February 10, 2010

Fewer Catalogs, Same Results: 6 Lessons for Saving Big on Mailing Costs

SUMMARY: There is often reluctance to fix a machine that’s not broken. But when the machine is wasteful, minor tweaks can bring greater efficiency without sacrificing performance.

See how a menswear retailer brought their catalog circulation issues under control, realized huge savings, and invested in customer acquisition. Includes six lessons from their experiences.
Like almost every marketer last year, Scott Drayer, Director, Marketing, Paul Fredrick, and his team had to focus on cutting costs without sacrificing performance.

The professional menswear retailer relied heavily on catalogs to reach customers, so the team looked for savings in that channel. They analyzed customer data to identify segments that could receive fewer catalog mailings without depressing sales. As a result, they’ve saved almost 30% on catalog spending, with some customers receiving up to 50% fewer mailings per year.

The team then invested the savings in customer acquisition, lifting acquisition rates by more than 20%. And, according to Drayer, they still have some money left over to offset the effects of the recession.

Here are the six lessons Drayer’s team learned by cutting back on catalog mailings and investing elsewhere:

Lesson #1. Overcirculation is an opportunity

Drayer’s team sent a large amount of catalogs -- up to 10 per quarter for some customers.

"We need to be there communicating with our customer the day he goes into his closet and finds one shirt with a coffee stain, another missing a button, and without any shirts to wear," Drayer says. "He’s not shopping. He’s filling a need."

This strategy worked when times were good, but when the recession hit, the team worried about costs. They had never conducted a detailed analysis of customer data to estimate how often catalogs should be mailed, so they knew that if the process found ways to reduce catalog frequency, it presented a tremendous savings opportunity.

Lesson #2. Strong customer data is required

In order to estimate how customers would respond to fewer mailings, the team needed a significant sample of customer data to analyze -- about four to five years of purchase history.

Information vital to this effort included:
o Data maintained on a customer level
o Purchase channel
o Advertising channel that drove the sale
o Advertising combinations that reached the customer before the sale

Drayer’s team was diligent about capturing and storing data, but they were less adept at analyzing it for trends and insights.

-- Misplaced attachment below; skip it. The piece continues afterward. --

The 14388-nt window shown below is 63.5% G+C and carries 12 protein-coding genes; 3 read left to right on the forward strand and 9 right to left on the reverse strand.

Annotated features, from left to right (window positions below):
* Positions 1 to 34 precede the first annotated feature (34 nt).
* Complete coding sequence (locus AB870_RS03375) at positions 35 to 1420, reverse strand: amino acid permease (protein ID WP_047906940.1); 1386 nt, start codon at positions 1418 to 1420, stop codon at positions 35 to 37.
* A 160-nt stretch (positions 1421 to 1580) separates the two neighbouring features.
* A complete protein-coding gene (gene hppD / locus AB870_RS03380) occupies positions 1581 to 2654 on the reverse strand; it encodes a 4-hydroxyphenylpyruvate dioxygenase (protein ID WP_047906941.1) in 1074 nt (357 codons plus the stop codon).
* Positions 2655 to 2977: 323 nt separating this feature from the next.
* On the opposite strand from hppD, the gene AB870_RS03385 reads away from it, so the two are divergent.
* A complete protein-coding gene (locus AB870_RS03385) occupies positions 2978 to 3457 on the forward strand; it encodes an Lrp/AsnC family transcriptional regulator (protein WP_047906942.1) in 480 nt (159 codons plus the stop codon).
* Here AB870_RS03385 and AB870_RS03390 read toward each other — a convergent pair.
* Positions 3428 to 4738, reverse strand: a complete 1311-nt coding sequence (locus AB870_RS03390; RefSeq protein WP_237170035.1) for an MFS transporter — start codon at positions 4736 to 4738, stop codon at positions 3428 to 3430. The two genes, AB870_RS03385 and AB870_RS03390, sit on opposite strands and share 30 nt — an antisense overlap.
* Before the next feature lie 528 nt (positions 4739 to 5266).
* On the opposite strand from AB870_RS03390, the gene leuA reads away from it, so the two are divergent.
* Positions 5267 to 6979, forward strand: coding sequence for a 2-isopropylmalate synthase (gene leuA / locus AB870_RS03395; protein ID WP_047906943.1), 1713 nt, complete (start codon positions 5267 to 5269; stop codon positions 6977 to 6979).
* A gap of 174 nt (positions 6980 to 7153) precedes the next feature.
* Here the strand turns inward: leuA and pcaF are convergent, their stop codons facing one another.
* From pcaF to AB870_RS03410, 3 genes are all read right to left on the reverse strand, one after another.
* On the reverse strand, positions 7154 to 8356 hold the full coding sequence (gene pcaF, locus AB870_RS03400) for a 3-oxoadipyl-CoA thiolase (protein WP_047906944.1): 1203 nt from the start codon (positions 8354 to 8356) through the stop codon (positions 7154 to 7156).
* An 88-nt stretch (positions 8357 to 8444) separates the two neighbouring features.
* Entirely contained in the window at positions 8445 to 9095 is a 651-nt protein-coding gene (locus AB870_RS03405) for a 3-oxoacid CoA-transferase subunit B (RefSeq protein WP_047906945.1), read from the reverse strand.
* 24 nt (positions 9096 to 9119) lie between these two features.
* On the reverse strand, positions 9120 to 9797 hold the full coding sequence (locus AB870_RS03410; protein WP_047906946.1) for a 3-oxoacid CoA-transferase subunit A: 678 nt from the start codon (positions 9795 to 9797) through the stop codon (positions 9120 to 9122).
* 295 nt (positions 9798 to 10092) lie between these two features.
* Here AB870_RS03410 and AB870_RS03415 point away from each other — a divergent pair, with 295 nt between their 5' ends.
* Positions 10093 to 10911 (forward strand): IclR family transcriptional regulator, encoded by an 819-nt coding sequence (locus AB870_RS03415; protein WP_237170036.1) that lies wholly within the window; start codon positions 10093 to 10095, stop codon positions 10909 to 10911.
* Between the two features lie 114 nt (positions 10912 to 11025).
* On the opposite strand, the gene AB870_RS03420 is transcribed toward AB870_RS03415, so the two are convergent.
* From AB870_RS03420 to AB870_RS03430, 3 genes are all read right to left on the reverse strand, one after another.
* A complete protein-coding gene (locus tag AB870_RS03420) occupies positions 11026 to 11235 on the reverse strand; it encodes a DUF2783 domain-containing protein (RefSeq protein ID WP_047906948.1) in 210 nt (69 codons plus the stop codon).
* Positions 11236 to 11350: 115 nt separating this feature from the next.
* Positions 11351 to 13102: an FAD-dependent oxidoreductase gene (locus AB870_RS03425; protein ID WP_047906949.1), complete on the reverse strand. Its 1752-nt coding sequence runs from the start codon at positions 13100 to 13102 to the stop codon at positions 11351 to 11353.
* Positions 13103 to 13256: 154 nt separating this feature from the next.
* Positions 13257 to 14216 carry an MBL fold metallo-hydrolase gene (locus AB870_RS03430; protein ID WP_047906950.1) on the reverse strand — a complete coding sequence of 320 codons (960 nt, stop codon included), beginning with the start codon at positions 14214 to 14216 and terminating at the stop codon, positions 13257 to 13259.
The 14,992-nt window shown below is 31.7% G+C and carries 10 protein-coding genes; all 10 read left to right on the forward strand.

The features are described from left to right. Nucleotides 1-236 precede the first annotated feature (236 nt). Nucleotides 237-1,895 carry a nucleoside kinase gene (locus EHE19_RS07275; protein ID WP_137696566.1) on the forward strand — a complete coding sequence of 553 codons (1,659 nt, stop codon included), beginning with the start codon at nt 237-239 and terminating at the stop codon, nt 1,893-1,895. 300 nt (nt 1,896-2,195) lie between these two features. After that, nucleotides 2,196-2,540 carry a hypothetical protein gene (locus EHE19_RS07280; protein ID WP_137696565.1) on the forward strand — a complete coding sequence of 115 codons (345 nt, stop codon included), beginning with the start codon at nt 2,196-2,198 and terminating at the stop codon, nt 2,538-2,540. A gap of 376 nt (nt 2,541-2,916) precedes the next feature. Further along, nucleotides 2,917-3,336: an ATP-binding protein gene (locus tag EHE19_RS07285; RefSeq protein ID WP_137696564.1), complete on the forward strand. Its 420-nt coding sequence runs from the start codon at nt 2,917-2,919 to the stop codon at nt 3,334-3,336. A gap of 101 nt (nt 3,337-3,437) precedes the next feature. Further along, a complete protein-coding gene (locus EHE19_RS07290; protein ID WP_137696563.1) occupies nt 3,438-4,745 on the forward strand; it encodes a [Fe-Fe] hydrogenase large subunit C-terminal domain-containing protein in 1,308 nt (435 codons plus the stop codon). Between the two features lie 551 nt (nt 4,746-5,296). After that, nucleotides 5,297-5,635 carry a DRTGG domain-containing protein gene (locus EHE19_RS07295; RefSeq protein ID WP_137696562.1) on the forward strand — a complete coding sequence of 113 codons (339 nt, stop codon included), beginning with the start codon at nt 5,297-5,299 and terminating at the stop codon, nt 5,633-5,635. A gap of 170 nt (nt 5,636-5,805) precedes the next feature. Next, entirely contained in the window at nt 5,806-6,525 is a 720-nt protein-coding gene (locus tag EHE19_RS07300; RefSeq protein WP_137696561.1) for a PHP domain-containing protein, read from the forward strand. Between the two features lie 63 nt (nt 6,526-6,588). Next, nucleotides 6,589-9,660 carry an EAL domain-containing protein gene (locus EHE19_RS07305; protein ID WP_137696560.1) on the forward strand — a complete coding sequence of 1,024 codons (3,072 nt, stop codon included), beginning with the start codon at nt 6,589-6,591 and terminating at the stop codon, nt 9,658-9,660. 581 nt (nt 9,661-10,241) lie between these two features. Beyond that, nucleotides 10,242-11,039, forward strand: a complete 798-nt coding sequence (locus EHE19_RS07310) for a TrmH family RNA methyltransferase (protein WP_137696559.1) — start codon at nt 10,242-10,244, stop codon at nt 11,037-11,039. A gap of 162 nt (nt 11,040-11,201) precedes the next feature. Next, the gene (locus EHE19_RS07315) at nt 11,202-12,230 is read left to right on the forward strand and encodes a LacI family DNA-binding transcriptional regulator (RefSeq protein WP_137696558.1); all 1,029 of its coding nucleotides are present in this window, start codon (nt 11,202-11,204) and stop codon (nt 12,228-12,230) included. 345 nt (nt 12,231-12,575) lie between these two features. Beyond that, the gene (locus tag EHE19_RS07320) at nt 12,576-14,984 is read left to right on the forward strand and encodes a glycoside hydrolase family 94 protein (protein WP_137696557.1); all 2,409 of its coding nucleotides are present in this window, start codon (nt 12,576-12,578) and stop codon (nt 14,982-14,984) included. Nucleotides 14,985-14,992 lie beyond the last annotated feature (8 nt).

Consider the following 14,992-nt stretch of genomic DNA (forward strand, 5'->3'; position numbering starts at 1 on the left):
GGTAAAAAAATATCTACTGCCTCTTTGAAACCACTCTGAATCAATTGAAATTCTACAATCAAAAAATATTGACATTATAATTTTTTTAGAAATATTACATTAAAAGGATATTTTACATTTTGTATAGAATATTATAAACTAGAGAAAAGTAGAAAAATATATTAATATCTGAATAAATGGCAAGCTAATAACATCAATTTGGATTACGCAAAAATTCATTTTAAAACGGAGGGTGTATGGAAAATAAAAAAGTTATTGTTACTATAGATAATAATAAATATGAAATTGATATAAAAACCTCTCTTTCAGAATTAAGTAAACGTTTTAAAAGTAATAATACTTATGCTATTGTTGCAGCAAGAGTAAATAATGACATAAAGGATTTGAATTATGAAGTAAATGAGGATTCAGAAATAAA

Lesson #3. Use an analyst

Since they did not have one in-house, the team needed to hire a specialist to analyze data, look for trends and make recommendations.

The analyst’s role was to spend three to four weeks looking at the data to identify customer segments that would perform equally well if sent fewer catalogs, and to recommend appropriate reductions in frequency for each segment.

The team identified three customer segments that relied on catalogs to differing degrees when making a purchase:

- Catalog customers

These customers typically ordered products over the phone from a catalog. The data clearly showed that catalogs drove their sales. The team did not want to decrease mailings to this group.

"The whole point is that the people [who respond] best to catalogs are still going to be getting them," Drayer says.

- Transitional customers

These customers were likely former catalog customers who showed a growing propensity to order products through other channels, such as the website. These customers represented a moderate opportunity for decreased mailings.

- Loyal online customers

The final group of customers would likely continue to order from Paul Fredrick with a sharp decrease in catalogs. These loyal customers often purchased through the website, and provided the strongest opportunity for decreased mailings.

Lesson #4. Accept some risk

The hardest part of this effort was accepting "the possibility that it didn’t work and you just cost yourself a lot of money," Drayer says.

Drayer was convinced that potential benefits greatly outweighed possible drawbacks, and decided to move forward with the effort. He has no regrets.

"Our results have been more than favorable. It was worth the effort, most definitely."

Lesson #5. Hedge your bets

Although the team had confidence in their analysis, they did not want to overexpose themselves.

They tested some of the analyst’s suggestions, cutting catalog frequency by 25% and 50% for certain segments, even though the analyst suggested cutting catalogs by up to 75% for some groups.

"We played it a little more safe than sorry," Drayer says.

Continued monitoring of sales data will determine whether the team can further cut frequency for some segments, Drayer says.

Lesson #6. Reinvest in acquisition

The team saw substantial savings in its catalog mailings with negligible impacts on performance. They used some of this money to offset recession-based setbacks. But they invested the majority in customer acquisition.

Catalog savings alone have helped the team:
o Test television and radio advertising
o Expand paid search marketing
o Launch a retargeted banner advertising effort
o Invest in testing software for their website

Useful links related to this article

Going Green: How to Transition Catalog Users to Email & Lift Conversions 19%

Kevin Hillstrom: Helped the team identify customers for fewer catalogs

Paul Fredrick

Improve Your Marketing

Join our thousands of weekly case study readers.

Enter your email below to receive MarketingSherpa news, updates, and promotions:

Note: Already a subscriber? Want to add a subscription?
Click Here to Manage Subscriptions